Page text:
Brackenbrae House, Dundee

Scottish £1m market curtailed by property tax

Savills recent analysis of Scotland’s million pound plus residential market has thrown up some interesting trends.

Firstly, punitive rates of Land and Buildings Transaction Tax (LBTT) are curtailing the million pound market in Scotland. Secondly, this market is becoming less concentrated in Edinburgh and the Aberdeen area, with more activity spreading out to the west and other regional locations. While Edinburgh remains the hub of the million pound market, the capital has seen a drop in transactions at this level, with 33 such sales recorded in the first six months of 2017 compared with 45 last year.

In addition, at the height of Aberdeen’s oil-dependent residential market, the area generated the second highest level of transactions after Edinburgh. In stark contrast, there were only five million pound transactions during the year ending June 2017, including just one in 2017, in a period characterised by uncertainty in the energy sector.

Meanwhile, there has been a spreading out of transactions to other locations. Greater Glasgow’s million pound market has had a stronger 12 months, with 28 annual transactions taking place during the year ending June 2017 compared with 20 during the year ending June 2016. The West End, Park, Pollokshields and Bearsden were the standout locations.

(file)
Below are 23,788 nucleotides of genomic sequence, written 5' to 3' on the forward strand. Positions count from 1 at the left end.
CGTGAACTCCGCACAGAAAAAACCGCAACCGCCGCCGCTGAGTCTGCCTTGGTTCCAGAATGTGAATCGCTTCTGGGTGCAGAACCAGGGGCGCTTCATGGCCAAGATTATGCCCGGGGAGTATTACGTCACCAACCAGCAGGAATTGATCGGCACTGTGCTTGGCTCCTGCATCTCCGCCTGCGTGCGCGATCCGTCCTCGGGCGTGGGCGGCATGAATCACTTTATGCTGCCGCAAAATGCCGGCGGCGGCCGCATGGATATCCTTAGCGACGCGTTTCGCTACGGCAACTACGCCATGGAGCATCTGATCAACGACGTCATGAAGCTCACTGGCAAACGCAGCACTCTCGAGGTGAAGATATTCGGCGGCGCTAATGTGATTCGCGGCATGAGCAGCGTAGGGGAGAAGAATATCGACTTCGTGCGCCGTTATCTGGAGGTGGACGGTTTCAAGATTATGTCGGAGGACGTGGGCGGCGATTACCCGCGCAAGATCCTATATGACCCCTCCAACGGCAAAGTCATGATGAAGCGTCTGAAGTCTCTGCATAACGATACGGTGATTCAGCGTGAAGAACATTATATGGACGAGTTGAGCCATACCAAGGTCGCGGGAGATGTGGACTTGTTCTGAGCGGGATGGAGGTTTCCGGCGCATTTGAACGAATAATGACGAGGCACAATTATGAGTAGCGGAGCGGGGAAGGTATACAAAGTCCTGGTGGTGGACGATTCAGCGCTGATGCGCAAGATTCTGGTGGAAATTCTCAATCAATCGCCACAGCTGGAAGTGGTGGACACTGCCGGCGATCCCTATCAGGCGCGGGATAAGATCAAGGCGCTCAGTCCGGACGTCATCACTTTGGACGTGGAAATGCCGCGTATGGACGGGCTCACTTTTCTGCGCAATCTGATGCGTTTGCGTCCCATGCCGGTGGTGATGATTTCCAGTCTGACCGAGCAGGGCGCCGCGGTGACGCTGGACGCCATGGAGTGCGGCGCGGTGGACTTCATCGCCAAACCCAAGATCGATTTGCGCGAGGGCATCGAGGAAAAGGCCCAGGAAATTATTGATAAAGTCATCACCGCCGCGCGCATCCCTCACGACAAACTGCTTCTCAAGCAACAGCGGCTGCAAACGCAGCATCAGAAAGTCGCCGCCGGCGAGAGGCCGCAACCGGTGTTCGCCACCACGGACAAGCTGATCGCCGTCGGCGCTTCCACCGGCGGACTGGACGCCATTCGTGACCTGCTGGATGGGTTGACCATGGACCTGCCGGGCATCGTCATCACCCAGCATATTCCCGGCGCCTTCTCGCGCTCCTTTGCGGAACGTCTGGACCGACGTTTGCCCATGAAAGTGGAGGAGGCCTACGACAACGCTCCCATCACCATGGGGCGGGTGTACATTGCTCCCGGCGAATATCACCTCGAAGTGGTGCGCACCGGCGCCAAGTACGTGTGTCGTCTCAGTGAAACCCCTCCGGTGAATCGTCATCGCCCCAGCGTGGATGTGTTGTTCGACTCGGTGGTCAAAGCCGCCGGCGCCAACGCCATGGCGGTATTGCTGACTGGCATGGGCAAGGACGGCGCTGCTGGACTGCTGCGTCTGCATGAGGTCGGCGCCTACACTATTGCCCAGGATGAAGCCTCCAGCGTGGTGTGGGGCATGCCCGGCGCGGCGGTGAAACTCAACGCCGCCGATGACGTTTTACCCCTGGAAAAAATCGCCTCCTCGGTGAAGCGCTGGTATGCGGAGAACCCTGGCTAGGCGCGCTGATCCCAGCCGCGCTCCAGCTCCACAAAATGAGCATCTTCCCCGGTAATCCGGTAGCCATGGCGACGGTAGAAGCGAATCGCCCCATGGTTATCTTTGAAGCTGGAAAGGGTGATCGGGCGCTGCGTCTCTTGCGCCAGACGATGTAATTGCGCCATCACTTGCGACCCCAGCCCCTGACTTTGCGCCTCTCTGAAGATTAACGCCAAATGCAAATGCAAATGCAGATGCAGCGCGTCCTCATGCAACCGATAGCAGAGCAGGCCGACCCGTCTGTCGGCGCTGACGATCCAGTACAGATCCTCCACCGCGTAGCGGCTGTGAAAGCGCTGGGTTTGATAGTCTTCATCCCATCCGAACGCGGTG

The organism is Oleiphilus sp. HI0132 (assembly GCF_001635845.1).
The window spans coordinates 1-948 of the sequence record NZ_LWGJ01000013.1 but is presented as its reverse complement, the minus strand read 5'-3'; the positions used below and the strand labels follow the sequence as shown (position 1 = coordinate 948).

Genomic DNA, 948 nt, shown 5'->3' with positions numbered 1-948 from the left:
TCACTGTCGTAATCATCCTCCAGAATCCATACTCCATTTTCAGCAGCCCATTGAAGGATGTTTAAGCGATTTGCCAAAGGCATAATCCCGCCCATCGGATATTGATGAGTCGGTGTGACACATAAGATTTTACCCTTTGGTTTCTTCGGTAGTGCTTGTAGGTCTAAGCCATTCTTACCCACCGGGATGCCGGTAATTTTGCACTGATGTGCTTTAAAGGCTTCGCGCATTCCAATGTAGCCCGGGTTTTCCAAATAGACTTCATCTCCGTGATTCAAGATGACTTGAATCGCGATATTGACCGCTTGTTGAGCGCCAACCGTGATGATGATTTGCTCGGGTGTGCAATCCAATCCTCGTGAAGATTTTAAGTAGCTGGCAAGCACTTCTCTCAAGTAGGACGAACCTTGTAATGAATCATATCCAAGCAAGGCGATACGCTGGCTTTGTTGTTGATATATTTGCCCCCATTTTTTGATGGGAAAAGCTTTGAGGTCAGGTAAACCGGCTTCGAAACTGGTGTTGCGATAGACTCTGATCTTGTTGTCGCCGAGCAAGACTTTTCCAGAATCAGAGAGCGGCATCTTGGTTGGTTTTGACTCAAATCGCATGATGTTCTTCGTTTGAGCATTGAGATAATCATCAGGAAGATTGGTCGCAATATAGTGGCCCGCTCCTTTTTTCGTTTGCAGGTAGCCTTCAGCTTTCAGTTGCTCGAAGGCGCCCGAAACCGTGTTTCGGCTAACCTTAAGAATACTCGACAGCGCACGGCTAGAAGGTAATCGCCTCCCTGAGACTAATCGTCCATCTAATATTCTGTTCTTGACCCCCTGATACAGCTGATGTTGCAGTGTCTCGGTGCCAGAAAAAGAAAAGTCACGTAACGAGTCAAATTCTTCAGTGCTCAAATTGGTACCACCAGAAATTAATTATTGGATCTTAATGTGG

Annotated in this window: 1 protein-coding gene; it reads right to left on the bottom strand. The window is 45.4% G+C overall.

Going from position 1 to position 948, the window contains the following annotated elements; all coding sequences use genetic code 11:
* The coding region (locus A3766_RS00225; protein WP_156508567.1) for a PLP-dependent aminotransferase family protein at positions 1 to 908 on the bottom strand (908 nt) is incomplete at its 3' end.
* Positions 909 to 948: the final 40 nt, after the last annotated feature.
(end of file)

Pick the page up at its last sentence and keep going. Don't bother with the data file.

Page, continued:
Other headliners include the buoyant East Lothian market, which saw eight annual transactions and also Perthshire where the Tower of Lethendy, on the market for £4.6 million, achieved the highest residential transactions price in Scotland since 2007. In addition, Brackenbrae House (pictured above) in Broughty Ferry became Dundee’s first ever million pound transaction earlier this year.

Last year the million pound market seemed to be absorbing the punitive rates of LBTT better than other price bands. However, the taxation malaise is now spreading into this market: only 56 transactions have taken place in the first half of 2017, compared with 79 during the same six-month period last year. 

Higher rates of property taxation are putting buyers north of the border a distinct disadvantage and will do little to attract wealth from outside Scotland: the LBTT tax on a £1 million residential property is £78,350 for a main home or £108,350 for an additional property. In the rest of the UK the tax on a £1 million residential property is considerably lower at £43,750 for a main home or £73,750 for an additional property.

In addition, the structure of LBTT relies heavily on the top end of the market, but buyers are being dissuaded from making offers due to punitive rates. Furthermore, fewer prime properties are being launched on to the market in Edinburgh, from where LBTT generates a significant level of revenue.The Scottish Government’s ambitious LBTT targets will not be achieved unless there is a significant change in rates.

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